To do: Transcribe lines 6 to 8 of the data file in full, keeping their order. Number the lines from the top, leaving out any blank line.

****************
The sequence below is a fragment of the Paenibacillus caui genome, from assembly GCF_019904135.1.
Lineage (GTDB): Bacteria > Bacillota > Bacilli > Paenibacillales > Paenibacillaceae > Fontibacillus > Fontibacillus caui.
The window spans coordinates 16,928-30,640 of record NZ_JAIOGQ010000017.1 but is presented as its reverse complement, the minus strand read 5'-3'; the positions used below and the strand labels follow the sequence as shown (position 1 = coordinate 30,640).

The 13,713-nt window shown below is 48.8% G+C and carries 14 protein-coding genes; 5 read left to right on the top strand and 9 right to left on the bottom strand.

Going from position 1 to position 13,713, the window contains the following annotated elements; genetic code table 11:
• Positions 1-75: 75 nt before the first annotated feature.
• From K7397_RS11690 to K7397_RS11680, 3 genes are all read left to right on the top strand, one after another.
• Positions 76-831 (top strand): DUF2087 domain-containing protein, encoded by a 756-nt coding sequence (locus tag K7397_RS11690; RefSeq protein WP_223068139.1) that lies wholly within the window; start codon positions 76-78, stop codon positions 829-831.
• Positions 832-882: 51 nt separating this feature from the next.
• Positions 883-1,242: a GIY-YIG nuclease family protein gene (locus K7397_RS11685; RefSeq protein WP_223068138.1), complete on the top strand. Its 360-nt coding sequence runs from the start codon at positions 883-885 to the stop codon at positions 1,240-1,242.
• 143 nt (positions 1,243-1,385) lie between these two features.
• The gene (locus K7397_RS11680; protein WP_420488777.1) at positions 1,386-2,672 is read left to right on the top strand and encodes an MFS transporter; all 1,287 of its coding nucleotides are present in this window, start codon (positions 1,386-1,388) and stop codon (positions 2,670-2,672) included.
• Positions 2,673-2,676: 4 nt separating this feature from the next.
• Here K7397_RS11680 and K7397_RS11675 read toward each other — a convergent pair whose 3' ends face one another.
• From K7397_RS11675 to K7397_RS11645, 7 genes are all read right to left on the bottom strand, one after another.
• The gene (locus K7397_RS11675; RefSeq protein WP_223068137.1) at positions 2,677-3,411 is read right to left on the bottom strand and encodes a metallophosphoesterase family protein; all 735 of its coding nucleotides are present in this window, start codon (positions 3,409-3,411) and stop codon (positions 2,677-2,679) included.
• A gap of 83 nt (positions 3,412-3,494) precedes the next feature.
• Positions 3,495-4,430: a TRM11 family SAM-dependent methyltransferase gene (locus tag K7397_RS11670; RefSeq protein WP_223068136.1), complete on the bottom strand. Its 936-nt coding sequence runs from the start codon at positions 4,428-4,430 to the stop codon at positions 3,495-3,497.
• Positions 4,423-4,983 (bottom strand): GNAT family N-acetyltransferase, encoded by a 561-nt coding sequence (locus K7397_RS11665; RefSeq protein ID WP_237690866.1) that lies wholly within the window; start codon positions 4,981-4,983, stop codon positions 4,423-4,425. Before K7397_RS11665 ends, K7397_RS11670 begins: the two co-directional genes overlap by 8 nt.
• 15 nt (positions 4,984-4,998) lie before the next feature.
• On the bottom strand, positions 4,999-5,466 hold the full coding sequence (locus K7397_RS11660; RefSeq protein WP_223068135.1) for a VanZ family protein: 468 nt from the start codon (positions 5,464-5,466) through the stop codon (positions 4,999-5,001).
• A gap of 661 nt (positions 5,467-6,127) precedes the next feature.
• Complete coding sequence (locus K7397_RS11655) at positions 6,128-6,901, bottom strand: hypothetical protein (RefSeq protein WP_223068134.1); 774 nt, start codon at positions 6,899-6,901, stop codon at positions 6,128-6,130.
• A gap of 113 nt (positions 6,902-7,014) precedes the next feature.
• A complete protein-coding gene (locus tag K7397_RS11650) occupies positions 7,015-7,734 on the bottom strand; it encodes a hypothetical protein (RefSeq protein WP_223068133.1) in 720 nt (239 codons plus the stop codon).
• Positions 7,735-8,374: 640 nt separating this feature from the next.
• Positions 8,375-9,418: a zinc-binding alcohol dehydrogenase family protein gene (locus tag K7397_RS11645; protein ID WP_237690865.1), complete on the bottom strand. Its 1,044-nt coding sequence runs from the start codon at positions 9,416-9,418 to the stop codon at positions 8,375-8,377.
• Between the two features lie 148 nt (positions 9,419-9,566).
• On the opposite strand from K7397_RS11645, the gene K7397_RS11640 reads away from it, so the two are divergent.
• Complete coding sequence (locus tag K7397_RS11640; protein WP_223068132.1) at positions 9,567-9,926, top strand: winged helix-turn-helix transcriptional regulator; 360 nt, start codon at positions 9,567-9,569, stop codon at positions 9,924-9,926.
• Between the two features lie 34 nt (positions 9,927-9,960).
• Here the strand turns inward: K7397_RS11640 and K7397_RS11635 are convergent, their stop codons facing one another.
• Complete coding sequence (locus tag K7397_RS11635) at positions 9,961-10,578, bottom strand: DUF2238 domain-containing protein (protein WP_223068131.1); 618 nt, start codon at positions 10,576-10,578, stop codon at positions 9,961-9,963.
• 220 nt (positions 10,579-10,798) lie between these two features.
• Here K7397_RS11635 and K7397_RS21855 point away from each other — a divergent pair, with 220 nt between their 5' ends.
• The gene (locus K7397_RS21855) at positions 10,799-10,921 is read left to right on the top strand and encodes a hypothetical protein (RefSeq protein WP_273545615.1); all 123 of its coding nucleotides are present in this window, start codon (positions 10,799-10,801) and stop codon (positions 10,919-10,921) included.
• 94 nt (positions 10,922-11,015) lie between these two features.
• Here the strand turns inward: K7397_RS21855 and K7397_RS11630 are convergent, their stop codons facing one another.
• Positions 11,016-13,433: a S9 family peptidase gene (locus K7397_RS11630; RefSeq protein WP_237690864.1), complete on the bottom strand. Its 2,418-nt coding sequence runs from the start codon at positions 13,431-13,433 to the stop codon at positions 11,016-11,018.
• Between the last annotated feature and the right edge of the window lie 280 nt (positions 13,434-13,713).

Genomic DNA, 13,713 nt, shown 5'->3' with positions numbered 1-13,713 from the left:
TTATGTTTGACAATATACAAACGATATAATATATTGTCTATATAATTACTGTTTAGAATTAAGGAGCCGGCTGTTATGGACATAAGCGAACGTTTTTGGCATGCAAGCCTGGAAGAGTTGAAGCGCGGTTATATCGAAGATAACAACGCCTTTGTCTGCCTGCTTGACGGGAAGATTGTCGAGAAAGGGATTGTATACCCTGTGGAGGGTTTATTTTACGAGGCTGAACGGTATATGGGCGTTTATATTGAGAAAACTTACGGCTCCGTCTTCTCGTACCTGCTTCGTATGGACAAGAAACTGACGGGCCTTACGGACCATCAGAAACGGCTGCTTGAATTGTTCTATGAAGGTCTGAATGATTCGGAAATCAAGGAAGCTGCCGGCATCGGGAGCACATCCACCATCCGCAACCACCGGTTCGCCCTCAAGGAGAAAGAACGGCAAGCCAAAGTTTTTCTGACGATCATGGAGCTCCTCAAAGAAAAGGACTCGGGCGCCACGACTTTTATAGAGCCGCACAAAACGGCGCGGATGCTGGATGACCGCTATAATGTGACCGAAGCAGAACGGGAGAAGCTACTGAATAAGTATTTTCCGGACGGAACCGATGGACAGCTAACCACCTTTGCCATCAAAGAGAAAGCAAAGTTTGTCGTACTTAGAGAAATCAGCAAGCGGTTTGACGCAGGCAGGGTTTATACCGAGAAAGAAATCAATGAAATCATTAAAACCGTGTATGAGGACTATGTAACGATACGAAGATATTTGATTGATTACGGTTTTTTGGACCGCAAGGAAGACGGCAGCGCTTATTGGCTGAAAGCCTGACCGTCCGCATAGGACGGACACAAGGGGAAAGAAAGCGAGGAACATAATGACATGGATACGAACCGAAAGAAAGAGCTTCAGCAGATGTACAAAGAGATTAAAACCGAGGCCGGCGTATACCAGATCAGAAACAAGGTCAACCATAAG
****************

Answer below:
• Positions 1-75: 75 nt before the first annotated feature.
• From K7397_RS11690 to K7397_RS11680, 3 genes are all read left to right on the top strand, one after another.
• Positions 76-831 (top strand): DUF2087 domain-containing protein, encoded by a 756-nt coding sequence (locus tag K7397_RS11690; RefSeq protein WP_223068139.1) that lies wholly within the window; start codon positions 76-78, stop codon positions 829-831.